Law’s remarks in the New York Time also reek of hypocrisy. If King is such a toxic candidate for Republicans, why did Crossroads spend $400,000 attacking King’s opponent last October? Taking a preemptive strike against King before anyone has formally announced his or her intentions for the Iowa’s U.S. senate seat is not just destructive to King should he run, but it also creates a bigger rift among party activists in the state.
King might not be the preferred candidate of the Washington establishment, but Iowans could do far worse. Besides being very conservative, King is also smart and possesses an incredible work ethic. It also shouldn’t be overlooked that the candidate he would likely face if he runs for the U.S. Senate is either going to be Christie Vilsack, whom he has already defeated, or Congressman Bruce Braley, who is as liberal as King is conservative.
The real question that the New York Time article raises is, what actions will Rove and his new subsidiary actually take to thwart a candidate like King from winning the Republican nomination? The article states that Rove and his minions will use hard-edged campaign tactics, including negative television advertising, against conservative candidates.
One has to wonder how well Rove’s negative attacks will go over in a state like Iowa. Rove spent over $300 million attacking President Obama, and he’s still in office. Attacking someone like King in a Republican primary is going to go over like a lead balloon. In fact, attacking King before there is an actual primary only makes it more likely that Rove is not going to get the result he desires.
In the past four years, there have been countless examples of conservatives rallying around their candidate when attacked by someone or something they perceive as being the Republican establishment. If any one should realize this, it’s Rove himself.
The most recent example is the Todd Akin senate race in Missouri. Rove called on Akin to drop out of the Missouri senate race following his unfortunate comments to a local television station. Republicans were justified to be concerned about the impact those remarks would have on the race, but Rove’s heavy-handedness actually worked against him.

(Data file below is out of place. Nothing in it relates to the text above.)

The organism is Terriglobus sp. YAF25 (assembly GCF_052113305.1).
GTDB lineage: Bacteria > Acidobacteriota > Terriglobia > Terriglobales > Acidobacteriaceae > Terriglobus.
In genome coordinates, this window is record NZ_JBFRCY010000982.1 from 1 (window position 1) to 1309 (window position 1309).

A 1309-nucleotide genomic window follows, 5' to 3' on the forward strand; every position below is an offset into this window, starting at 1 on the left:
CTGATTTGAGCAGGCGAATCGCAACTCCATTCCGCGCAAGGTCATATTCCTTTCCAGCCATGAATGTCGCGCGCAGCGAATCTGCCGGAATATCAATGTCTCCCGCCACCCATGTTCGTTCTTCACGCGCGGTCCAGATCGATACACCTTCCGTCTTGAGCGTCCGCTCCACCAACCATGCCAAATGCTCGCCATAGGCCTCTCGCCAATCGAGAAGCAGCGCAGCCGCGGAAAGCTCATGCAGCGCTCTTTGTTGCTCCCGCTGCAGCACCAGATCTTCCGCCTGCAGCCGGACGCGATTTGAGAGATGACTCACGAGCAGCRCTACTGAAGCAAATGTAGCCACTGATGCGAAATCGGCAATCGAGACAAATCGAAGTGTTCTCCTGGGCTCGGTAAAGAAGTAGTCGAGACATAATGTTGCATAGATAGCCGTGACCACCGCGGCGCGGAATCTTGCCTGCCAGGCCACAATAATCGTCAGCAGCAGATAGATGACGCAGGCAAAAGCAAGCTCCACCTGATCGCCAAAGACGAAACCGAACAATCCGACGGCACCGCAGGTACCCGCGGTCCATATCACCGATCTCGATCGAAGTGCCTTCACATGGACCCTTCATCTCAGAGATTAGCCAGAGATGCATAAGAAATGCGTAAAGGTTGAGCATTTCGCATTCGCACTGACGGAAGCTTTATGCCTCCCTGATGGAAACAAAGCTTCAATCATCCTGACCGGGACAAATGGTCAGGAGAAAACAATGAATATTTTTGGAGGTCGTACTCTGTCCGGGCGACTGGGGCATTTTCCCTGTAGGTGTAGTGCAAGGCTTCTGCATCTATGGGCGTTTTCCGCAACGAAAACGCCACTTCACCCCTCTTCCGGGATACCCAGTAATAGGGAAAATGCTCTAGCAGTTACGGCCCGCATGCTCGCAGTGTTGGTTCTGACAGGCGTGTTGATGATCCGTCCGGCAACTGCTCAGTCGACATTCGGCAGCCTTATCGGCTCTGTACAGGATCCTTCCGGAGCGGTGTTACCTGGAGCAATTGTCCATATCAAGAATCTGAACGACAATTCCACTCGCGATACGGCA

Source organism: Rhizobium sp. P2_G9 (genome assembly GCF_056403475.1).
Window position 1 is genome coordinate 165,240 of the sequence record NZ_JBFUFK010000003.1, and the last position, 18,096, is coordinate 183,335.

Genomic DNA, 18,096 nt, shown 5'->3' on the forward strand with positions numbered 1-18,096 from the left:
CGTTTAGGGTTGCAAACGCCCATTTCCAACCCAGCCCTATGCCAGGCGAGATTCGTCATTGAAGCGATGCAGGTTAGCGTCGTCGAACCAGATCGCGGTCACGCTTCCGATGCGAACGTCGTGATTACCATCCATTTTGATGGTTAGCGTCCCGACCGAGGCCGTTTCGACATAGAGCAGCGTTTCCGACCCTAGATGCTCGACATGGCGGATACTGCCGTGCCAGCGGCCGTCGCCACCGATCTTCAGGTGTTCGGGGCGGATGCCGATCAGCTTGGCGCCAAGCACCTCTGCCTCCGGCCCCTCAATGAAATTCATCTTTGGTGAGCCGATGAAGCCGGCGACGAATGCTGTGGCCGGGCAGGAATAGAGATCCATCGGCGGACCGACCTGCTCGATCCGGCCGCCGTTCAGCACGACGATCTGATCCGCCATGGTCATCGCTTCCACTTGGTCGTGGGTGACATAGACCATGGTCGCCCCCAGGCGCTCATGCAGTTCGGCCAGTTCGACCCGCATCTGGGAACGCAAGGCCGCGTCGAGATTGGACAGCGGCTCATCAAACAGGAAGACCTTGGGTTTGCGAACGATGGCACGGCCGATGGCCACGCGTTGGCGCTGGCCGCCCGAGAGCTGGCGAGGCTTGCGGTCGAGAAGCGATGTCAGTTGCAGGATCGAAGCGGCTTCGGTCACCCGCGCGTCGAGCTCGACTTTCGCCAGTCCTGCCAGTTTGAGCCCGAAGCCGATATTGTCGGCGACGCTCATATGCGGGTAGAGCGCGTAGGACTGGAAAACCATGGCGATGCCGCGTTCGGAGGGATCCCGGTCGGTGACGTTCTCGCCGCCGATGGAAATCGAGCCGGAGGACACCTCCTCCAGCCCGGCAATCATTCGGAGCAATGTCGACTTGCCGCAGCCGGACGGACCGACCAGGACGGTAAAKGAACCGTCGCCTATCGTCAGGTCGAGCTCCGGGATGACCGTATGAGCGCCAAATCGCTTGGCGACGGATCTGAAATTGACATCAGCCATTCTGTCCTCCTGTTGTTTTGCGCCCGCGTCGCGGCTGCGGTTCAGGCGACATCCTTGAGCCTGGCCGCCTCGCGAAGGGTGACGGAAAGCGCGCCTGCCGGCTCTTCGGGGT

Conservatives all across the county rallied around Akin’s candidacy. Instead of running to the nearest TV camera and insisting that Akin drop his candidacy, Rove could have let his actions (Rove cancelled a $875k ad buy in Missouri) speak for him. Instead, Rove amplified the situation, which only gave news organizations more opportunities to report on the incident and discredit the candidate.
This wasn’t the first time Rove’s bravado actually worked against him. Before the 2010 elections, Rove ripped Christine O’Donnell after she won the Republican nomination for the U.S. Senate in Delaware. His comments created a media frenzy that was bad for all Republicans, not just the candidates he opposed. In most cases, Rove’s position on certain candidates is understandable, but his words and actions end up aiding the Democrat candidates he’s trying to defeat.
If Rove follows through on his initiative to seek and destroy conservatives he finds to be unacceptable, Bush’s architect will have become the GOP’s demolition man. With the Republican Party already being divided along philosophical and ideological lines, the last thing we need is an out-of-state outsider trying to determine who is best to represent Iowa Republicans.
Rove would also be well served to follow the advice in his own book. In his book, Courage and Consequence, Rove details how Sen. John Kerry’s campaign was off message because it didn’t advance its own positive agenda. Instead it merely attacked the Bush administration for everything it did. Like the Kerry campaign, Rove is severely off message by wanting to bring cause chaos to primary battles.
Maybe instead of spending millions of dollars attacking fellow Republicans, Rove might be better served by trying to figure out how he can use his vast resources to do something constructive. A good place to start might be keeping his nose out of other people’s business.